Things began to get a bit breezy here yesterday (when these pictures were taken), and today the first rain bands started rolling in. I am not fond of hurricanes, and since this is our first one (though a mild one) with the bees, we decided to err on the side of caution and tie them down a bit. The ducks and geese don't seem to mind, but the chickens have sensibly stayed in the barn for most of today. The kids have been going out to play in the winds between the rainy episodes. The video below was taken this morning. :)
And just like that, July is gone without even a single post here in this space. Let's see, what have we been up to...
We have pulled off more honey and are having fun experimenting with making creamed honey (oh, my.) as well as infused honey by steeping it with a few vanilla beans. The first small test runs of both were quite successful.
The elderberries are coming in now and we are picking and drying (instead of freezing) this year. I need to strain out the elderflower tincture I started earlier in the summer.
We are expanding the veg garden quite a bit and beginning to plan the fall plantings. The herb garden is thriving with all of the regular rain we have had this year and I have been making tinctures, picking and drying for teas and salves and experimenting with infusing herbs in oils for making soap. So far I like the comfrey (in soap) the best, but I am going to try a few different herbs in the next batch. All of my soaps are unscented (I don't tolerate scents - even with essential oils - very well anymore) but I am loving the gentle caramel smell that comes from the honey soap! This is my second try at honey in soap and by far and away, my favorite. Can't wait to test it out in 4 - 6 weeks, even though I know the sweet smell will have faded.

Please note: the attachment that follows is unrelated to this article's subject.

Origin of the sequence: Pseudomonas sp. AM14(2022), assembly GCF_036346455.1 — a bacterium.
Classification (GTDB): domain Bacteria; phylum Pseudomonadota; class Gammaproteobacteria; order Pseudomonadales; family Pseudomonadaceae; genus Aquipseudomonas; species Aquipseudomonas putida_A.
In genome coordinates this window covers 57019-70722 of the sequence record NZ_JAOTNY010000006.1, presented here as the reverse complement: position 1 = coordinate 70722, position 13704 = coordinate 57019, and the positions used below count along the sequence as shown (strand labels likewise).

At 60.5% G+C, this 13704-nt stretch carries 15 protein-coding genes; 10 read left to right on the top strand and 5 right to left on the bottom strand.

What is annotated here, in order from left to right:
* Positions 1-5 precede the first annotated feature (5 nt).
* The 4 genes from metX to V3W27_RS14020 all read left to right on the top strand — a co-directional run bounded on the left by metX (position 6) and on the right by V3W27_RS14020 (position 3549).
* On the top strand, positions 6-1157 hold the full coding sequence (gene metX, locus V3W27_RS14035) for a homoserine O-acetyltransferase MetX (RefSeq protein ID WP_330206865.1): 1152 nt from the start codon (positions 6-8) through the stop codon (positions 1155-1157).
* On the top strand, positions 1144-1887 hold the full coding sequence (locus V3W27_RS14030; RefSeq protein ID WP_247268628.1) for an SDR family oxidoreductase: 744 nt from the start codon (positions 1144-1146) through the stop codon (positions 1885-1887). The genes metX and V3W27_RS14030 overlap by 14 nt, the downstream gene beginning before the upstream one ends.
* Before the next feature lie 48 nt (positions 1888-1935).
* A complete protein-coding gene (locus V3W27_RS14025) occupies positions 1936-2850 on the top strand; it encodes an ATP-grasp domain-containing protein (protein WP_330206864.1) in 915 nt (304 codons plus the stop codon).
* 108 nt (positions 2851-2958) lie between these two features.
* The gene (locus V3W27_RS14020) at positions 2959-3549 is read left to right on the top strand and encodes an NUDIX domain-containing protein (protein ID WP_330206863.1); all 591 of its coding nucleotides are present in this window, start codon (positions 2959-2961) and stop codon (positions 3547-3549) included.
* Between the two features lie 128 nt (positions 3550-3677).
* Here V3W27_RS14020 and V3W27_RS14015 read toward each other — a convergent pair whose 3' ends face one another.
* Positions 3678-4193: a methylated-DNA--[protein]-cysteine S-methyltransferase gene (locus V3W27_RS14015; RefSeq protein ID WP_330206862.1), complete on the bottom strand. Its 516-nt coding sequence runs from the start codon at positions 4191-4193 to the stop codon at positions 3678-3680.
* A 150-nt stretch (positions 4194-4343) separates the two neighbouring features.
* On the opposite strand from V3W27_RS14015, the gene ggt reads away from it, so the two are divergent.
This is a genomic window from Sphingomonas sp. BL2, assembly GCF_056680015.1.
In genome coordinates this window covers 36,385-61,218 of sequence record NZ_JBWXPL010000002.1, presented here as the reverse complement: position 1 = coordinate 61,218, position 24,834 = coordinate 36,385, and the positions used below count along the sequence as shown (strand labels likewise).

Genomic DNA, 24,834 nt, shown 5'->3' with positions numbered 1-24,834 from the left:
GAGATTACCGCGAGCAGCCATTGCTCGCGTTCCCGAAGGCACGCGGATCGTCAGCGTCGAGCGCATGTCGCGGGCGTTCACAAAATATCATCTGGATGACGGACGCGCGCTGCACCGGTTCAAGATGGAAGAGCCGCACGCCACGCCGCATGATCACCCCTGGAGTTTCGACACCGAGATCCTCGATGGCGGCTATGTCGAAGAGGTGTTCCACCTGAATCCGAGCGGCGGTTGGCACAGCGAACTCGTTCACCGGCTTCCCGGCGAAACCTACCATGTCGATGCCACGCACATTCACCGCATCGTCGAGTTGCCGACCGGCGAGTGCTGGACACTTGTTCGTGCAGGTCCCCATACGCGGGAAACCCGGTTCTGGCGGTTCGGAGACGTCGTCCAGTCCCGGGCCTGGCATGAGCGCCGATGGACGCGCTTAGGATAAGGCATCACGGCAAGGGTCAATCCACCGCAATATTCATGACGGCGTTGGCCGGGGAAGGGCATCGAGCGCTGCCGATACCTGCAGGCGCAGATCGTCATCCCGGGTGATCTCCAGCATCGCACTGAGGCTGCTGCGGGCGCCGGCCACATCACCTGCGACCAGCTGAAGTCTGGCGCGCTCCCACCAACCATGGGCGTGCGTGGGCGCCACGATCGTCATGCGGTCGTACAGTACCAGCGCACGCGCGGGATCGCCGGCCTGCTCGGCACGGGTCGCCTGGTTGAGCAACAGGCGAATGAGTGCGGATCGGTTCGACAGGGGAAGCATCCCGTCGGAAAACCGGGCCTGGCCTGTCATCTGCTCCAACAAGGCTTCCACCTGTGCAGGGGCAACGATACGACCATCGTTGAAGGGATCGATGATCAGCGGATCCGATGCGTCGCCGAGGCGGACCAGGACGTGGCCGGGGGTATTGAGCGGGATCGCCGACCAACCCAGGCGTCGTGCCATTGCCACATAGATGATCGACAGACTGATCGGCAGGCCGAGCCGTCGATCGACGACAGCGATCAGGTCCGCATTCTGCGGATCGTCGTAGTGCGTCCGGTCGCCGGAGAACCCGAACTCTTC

Speaking of the herbs, I just made my annual batch of herbal salt for the kitchen. I just pick a good variety of fresh herbs (a firmly packed cup of just the leaves), add about an ounce (by weight) of peeled garlic and pulse it in the food processor until all is chopped fine. Then add a cup of nice sea salt, pulse a bit more to blend well and spread on dehydrator trays. Dry on low temps (with a bit of occasional hand stirring) until everything is completely dry (I let it go about 24 hours). Easy peasy and so very good.
The Anconas are not quite 2 months old now, but goodness how they've changed. The two White Chinese geese are named Merry and Pippin (We have no idea if they are male or female, but what characters they are!) and the ducks that the children have claimed as their "own" all have names, but I can never remember them. They still have a few tufts of down here and there, but they are pretty much feathered out now. These shots were taken the day we installed their little pond. We put in a plastic garden "pond" and set it about halfway into the ground. We left the top level above ground because we wanted to raise the water level and install a valve for draining off the poop-filled water into the garden (just on the other side of the fence) for fertilization uses (NOT for pouring directly onto greens or other edible plant parts). This neat idea is not ours, by any means, but we hope it will work well for us.